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Publication numberUS20040008106 A1
Publication typeApplication
Application numberUS 10/609,101
Publication dateJan 15, 2004
Filing dateJun 30, 2003
Priority dateJul 9, 2002
Publication number10609101, 609101, US 2004/0008106 A1, US 2004/008106 A1, US 20040008106 A1, US 20040008106A1, US 2004008106 A1, US 2004008106A1, US-A1-20040008106, US-A1-2004008106, US2004/0008106A1, US2004/008106A1, US20040008106 A1, US20040008106A1, US2004008106 A1, US2004008106A1
InventorsMichael Konczal
Original AssigneeKonczal Michael T.
Export CitationBiBTeX, EndNote, RefMan
External Links: USPTO, USPTO Assignment, Espacenet
Deceleration-activated safety light
US 20040008106 A1
Abstract
The invention provides a safety light activated by deceleration independent of the application of a brake lever. In general, the invention described provides a self-contained circuit for sensing deceleration and activating a light emitter responsive to the deceleration. In a disclosed specific embodiment of the invention, a helmet for motorcycle riders and like applications includes a circuit including a light emitter on a rearward portion of the helmet. Deceleration-responsive switching means is coupled to the light emitter and a suitable power source.
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Claims(20)
I claim:
1. In a helmet for motorcycle riders and like applications, a circuit comprising:
light emitting means disposed on a rearward portion of the helmet;
switching means responsive to deceleration operably coupled to the light emitting means; and
a power source operably coupled with the light emitting means and the switching means.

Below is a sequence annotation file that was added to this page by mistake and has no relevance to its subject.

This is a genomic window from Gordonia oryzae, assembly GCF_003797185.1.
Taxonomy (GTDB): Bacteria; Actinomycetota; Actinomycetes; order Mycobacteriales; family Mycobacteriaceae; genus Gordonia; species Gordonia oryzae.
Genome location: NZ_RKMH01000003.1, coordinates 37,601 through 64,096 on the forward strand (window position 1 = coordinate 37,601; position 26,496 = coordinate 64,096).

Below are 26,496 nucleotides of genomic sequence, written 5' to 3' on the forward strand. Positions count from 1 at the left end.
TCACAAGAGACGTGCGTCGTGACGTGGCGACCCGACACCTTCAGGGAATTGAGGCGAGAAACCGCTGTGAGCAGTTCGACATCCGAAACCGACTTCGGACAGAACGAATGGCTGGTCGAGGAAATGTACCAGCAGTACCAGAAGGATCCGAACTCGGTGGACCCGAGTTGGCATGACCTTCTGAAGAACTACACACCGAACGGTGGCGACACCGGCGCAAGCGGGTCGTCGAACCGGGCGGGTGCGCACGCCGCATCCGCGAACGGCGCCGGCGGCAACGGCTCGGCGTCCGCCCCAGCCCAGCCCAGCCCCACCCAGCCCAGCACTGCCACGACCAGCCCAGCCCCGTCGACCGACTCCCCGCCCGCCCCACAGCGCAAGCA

2. A circuit according to claim 1 wherein the switching means further comprises a circuit adapted for sensing deceleration.
3. A circuit according to claim 1 wherein the switching means further comprises at least one accelerometer adapted to sense deceleration.
4. A circuit according to claim 1 wherein the switching means further comprises at least one primary axis accelerometer and at least one reference axis accelerometer.
5. A circuit according to claim 1 wherein the power source further comprises a battery.
6. A circuit according to claim 1 wherein the power source further comprises a photovoltaic cell.
7. A circuit according to claim 1 further comprising light transmitting means extending through the helmet from the light emitting means to a position at the periphery of a forward portion of the helmet.
8. A circuit according to claim 1 wherein the light emitting means further comprises a plurality of light emitting diodes.
9. A circuit comprising:
a sensor portion adapted for sensing deceleration;
a light emitter portion for emitting light
a logic portion operably coupling the sensor portion and the light emitting portion for switching the light emitting portion based upon selected input from the sensor portion.
10. A circuit according to claim 9 wherein the circuit is affixed to headwear.
11. A circuit according to claim 9 wherein the circuit is affixed to a motorcycle helmet.
12. A circuit according to claim 9 wherein the circuit is affixed to a bicycle helmet.
13. A circuit according to claim 9 wherein the sensor portion is responsive to deceleration exceeding about 0.005 g.
14. A circuit according to claim 9 wherein the sensor portion further comprises at least one accelerometer adapted to sense deceleration.
15. A circuit according to claim 9 wherein the sensor portion further comprises at least one primary axis accelerometer and at least one reference axis accelerometer.
16. A motorcycle helmet safety light system comprising:
a motorcycle helmet further comprising;
a light circuit responsive to deceleration mounted on a rearward portion of the helmet; and
a self-contained power source affixed to the helmet and operably coupled to the light circuit.
17. A motorcycle helmet safety light system according to claim 16 further comprising means for recharging the self-contained power source.
18. A motorcycle helmet safety light system according to claim 16 further comprising photovoltaic means for recharging the self-contained power source.
19. A motorcycle helmet safety light system according to claim 16 wherein the light circuit further comprises at least one accelerometer.